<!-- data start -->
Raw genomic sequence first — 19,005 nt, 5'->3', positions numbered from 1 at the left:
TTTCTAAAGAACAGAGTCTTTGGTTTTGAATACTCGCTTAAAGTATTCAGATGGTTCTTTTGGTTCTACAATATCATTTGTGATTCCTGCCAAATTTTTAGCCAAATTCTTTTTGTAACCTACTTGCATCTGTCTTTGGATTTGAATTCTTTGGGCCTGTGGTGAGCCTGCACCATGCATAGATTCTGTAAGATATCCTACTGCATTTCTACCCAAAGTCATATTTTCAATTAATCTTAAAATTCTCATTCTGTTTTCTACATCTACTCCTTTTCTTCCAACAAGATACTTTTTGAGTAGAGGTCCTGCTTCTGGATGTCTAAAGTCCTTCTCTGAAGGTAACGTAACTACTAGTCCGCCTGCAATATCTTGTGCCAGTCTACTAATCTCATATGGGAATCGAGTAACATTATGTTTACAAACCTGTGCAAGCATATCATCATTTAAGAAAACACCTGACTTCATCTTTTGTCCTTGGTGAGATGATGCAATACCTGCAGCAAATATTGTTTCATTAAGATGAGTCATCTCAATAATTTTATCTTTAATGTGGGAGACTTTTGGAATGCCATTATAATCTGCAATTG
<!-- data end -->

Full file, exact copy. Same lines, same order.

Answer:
Raw genomic sequence first — 19,005 nt, 5'->3', positions numbered from 1 at the left:
TTTCTAAAGAACAGAGTCTTTGGTTTTGAATACTCGCTTAAAGTATTCAGATGGTTCTTTTGGTTCTACAATATCATTTGTGATTCCTGCCAAATTTTTAGCCAAATTCTTTTTGTAACCTACTTGCATCTGTCTTTGGATTTGAATTCTTTGGGCCTGTGGTGAGCCTGCACCATGCATAGATTCTGTAAGATATCCTACTGCATTTCTACCCAAAGTCATATTTTCAATTAATCTTAAAATTCTCATTCTGTTTTCTACATCTACTCCTTTTCTTCCAACAAGATACTTTTTGAGTAGAGGTCCTGCTTCTGGATGTCTAAAGTCCTTCTCTGAAGGTAACGTAACTACTAGTCCGCCTGCAATATCTTGTGCCAGTCTACTAATCTCATATGGGAATCGAGTAACATTATGTTTACAAACCTGTGCAAGCATATCATCATTTAAGAAAACACCTGACTTCATCTTTTGTCCTTGGTGAGATGATGCAATACCTGCAGCAAATATTGTTTCATTAAGATGAGTCATCTCAATAATTTTATCTTTAATGTGGGAGACTTTTGGAATGCCATTATAATCTGCAATTG